Opteron Meltdown?

For one of Kosada’s consulting clients, we’ve set up this dual-core AMD Opteron server. Normally it runs all happy-like and does what it needs to. We take care of its basic needs, and it takes care of the rest.

Opteron after meltdown

However, Tyan – the motherboard manufacturer – saw fit to include only 1 of the typical 3 heat sink mounting tabs. Somehow, this 1 tab managed to suddenly break on Sunday, March 18, at about 4:45pm.

And now the processor has Opteron Cancer. Opterons are not designed to run without a heat sink, so of course this lead to an almost instantaneous overheat – and the BIOS is configured such that the machine does a hard-power-off under high temperature conditions, so as to avoid thermal damage.

On the plus side, we were able to be on-site within a few hours of when this all happened, so we could assess the situation and make appropriate repairs. We replaced the mounting bracket with a spare, and continued on our way.

As the day progressed, our monitoring software showed some interesting behavior though.

Munin Temperature Graph demonstrating erratic behavior after heatsink break

The CPU temperature was abnormally high for mostly-idle conditions. In fact, it was as hot now as it used to be under full load. And to make it worse, the temperature wasn’t even stable, but instead erratically went up and down between about 50 and 70 degrees Celsius. We decided to replace the thermal paste, which binds the heat sink to the CPU, in the hopes that – because the heatsink’s been removed and replaced a few times – it was no longer operating at its optimum efficacy.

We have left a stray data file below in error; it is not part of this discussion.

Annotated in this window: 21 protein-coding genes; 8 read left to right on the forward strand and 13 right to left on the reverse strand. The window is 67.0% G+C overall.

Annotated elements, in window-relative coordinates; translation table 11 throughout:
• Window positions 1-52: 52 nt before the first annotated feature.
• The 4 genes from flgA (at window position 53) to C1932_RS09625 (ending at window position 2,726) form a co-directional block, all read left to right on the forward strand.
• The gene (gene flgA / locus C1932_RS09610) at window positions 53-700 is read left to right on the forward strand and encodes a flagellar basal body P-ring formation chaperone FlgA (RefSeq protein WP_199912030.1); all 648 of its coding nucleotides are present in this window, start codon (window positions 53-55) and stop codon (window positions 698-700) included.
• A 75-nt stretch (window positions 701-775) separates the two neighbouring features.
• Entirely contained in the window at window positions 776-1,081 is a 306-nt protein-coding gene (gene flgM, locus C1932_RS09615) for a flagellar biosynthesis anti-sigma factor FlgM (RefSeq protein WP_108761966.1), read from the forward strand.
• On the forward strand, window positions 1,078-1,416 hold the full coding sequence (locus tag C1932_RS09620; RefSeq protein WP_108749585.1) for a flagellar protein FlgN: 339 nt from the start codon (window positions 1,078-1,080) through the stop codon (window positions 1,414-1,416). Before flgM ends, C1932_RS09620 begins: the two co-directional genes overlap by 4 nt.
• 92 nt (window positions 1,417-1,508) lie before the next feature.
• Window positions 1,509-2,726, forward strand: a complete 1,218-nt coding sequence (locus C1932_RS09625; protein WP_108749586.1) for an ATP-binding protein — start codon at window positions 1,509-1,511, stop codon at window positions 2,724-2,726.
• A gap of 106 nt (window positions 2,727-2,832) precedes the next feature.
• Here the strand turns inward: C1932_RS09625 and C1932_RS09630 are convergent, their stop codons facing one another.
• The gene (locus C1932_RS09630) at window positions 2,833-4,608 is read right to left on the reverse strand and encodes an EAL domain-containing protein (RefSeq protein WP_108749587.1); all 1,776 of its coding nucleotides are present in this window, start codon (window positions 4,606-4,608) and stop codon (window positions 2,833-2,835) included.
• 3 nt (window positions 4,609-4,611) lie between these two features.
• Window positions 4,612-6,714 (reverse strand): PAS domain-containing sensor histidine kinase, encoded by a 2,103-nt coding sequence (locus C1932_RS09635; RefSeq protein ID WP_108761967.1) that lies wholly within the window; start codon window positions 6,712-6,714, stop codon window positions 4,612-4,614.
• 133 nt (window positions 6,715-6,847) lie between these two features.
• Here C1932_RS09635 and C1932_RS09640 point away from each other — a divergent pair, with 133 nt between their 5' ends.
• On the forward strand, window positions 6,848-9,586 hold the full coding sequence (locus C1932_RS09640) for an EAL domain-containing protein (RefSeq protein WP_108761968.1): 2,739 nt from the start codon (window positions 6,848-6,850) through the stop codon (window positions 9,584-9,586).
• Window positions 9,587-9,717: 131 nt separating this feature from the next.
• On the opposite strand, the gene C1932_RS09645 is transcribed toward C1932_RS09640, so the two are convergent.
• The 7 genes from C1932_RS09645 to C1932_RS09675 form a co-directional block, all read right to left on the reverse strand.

This thermal-paste-replacement procedure revealed an even more shocking discovery, however!

On the top of the CPU was some form of malignant cancerous tumor!

Opteron during server installation:

Opteron during server installation

Opteron meltdown, after thermal paste was removed:

Opteron meltdown, after thermal paste was removed

This tiny addition to the CPU adversely affects the transfer of thermal energy from the CPU to the heat sink. Because of this interruption, the temperature is now considerably higher, and more erratic. Basic attempts to pry the addition off, as if it were foreign-based, were to no avail.

Wherever this meltdown-bubble came from, and whatever it is, it is here to stay.

At least until we get that replacement CPU.